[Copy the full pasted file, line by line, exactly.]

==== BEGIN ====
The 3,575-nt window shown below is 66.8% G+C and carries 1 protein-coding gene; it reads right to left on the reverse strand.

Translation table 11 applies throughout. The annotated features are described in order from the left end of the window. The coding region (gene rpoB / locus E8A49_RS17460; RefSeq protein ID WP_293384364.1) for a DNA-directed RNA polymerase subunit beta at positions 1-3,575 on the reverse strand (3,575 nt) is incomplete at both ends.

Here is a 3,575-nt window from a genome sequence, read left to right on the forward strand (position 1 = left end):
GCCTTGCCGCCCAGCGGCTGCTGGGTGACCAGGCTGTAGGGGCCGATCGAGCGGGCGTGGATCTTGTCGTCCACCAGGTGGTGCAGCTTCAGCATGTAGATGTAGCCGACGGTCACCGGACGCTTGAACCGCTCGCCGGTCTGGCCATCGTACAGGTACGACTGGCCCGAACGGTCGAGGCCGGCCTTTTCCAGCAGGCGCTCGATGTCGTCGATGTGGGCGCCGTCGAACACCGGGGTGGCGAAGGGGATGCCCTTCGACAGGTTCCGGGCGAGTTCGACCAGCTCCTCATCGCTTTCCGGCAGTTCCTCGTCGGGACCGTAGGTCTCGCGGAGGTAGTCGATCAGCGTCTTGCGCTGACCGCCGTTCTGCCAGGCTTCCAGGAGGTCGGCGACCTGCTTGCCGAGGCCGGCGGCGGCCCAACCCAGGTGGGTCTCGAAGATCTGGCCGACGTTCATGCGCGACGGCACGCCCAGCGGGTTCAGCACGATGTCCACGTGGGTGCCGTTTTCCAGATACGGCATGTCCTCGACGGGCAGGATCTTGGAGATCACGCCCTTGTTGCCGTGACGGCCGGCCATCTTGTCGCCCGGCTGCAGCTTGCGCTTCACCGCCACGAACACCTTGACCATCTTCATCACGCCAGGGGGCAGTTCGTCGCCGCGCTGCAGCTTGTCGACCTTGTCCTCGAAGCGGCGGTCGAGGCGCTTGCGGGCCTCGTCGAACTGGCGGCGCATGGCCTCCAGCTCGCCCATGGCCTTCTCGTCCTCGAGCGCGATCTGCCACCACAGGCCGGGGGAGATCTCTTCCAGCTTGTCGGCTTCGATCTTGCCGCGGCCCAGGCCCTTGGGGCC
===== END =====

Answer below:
The 3,575-nt window shown below is 66.8% G+C and carries 1 protein-coding gene; it reads right to left on the reverse strand.

Translation table 11 applies throughout. The annotated features are described in order from the left end of the window. The coding region (gene rpoB / locus E8A49_RS17460; RefSeq protein ID WP_293384364.1) for a DNA-directed RNA polymerase subunit beta at positions 1-3,575 on the reverse strand (3,575 nt) is incomplete at both ends.

Here is a 3,575-nt window from a genome sequence, read left to right on the forward strand (position 1 = left end):
GCCTTGCCGCCCAGCGGCTGCTGGGTGACCAGGCTGTAGGGGCCGATCGAGCGGGCGTGGATCTTGTCGTCCACCAGGTGGTGCAGCTTCAGCATGTAGATGTAGCCGACGGTCACCGGACGCTTGAACCGCTCGCCGGTCTGGCCATCGTACAGGTACGACTGGCCCGAACGGTCGAGGCCGGCCTTTTCCAGCAGGCGCTCGATGTCGTCGATGTGGGCGCCGTCGAACACCGGGGTGGCGAAGGGGATGCCCTTCGACAGGTTCCGGGCGAGTTCGACCAGCTCCTCATCGCTTTCCGGCAGTTCCTCGTCGGGACCGTAGGTCTCGCGGAGGTAGTCGATCAGCGTCTTGCGCTGACCGCCGTTCTGCCAGGCTTCCAGGAGGTCGGCGACCTGCTTGCCGAGGCCGGCGGCGGCCCAACCCAGGTGGGTCTCGAAGATCTGGCCGACGTTCATGCGCGACGGCACGCCCAGCGGGTTCAGCACGATGTCCACGTGGGTGCCGTTTTCCAGATACGGCATGTCCTCGACGGGCAGGATCTTGGAGATCACGCCCTTGTTGCCGTGACGGCCGGCCATCTTGTCGCCCGGCTGCAGCTTGCGCTTCACCGCCACGAACACCTTGACCATCTTCATCACGCCAGGGGGCAGTTCGTCGCCGCGCTGCAGCTTGTCGACCTTGTCCTCGAAGCGGCGGTCGAGGCGCTTGCGGGCCTCGTCGAACTGGCGGCGCATGGCCTCCAGCTCGCCCATGGCCTTCTCGTCCTCGAGCGCGATCTGCCACCACAGGCCGGGGGAGATCTCTTCCAGCTTGTCGGCTTCGATCTTGCCGCGGCCCAGGCCCTTGGGGCC